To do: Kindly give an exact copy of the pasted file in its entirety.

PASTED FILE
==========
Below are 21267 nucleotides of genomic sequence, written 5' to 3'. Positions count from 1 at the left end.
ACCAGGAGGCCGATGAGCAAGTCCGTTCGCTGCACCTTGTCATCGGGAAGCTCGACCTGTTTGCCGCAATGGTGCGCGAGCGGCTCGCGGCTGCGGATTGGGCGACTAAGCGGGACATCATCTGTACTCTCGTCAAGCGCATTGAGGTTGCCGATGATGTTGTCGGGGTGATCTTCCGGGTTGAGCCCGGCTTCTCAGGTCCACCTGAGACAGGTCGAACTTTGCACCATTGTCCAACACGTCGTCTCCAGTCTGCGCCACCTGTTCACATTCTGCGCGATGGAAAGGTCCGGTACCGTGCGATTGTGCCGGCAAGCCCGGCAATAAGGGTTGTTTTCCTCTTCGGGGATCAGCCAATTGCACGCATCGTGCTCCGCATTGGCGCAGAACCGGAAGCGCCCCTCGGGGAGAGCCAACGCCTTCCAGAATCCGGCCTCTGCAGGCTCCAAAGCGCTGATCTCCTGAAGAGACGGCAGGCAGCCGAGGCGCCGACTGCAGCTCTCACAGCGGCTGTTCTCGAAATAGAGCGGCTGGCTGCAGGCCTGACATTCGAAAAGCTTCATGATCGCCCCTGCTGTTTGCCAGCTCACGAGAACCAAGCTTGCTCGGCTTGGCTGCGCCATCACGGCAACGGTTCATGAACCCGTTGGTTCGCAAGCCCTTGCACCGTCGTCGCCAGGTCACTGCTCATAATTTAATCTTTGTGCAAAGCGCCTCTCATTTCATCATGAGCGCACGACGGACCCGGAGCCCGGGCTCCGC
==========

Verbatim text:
Below are 21267 nucleotides of genomic sequence, written 5' to 3'. Positions count from 1 at the left end.
ACCAGGAGGCCGATGAGCAAGTCCGTTCGCTGCACCTTGTCATCGGGAAGCTCGACCTGTTTGCCGCAATGGTGCGCGAGCGGCTCGCGGCTGCGGATTGGGCGACTAAGCGGGACATCATCTGTACTCTCGTCAAGCGCATTGAGGTTGCCGATGATGTTGTCGGGGTGATCTTCCGGGTTGAGCCCGGCTTCTCAGGTCCACCTGAGACAGGTCGAACTTTGCACCATTGTCCAACACGTCGTCTCCAGTCTGCGCCACCTGTTCACATTCTGCGCGATGGAAAGGTCCGGTACCGTGCGATTGTGCCGGCAAGCCCGGCAATAAGGGTTGTTTTCCTCTTCGGGGATCAGCCAATTGCACGCATCGTGCTCCGCATTGGCGCAGAACCGGAAGCGCCCCTCGGGGAGAGCCAACGCCTTCCAGAATCCGGCCTCTGCAGGCTCCAAAGCGCTGATCTCCTGAAGAGACGGCAGGCAGCCGAGGCGCCGACTGCAGCTCTCACAGCGGCTGTTCTCGAAATAGAGCGGCTGGCTGCAGGCCTGACATTCGAAAAGCTTCATGATCGCCCCTGCTGTTTGCCAGCTCACGAGAACCAAGCTTGCTCGGCTTGGCTGCGCCATCACGGCAACGGTTCATGAACCCGTTGGTTCGCAAGCCCTTGCACCGTCGTCGCCAGGTCACTGCTCATAATTTAATCTTTGTGCAAAGCGCCTCTCATTTCATCATGAGCGCACGACGGACCCGGAGCCCGGGCTCCGC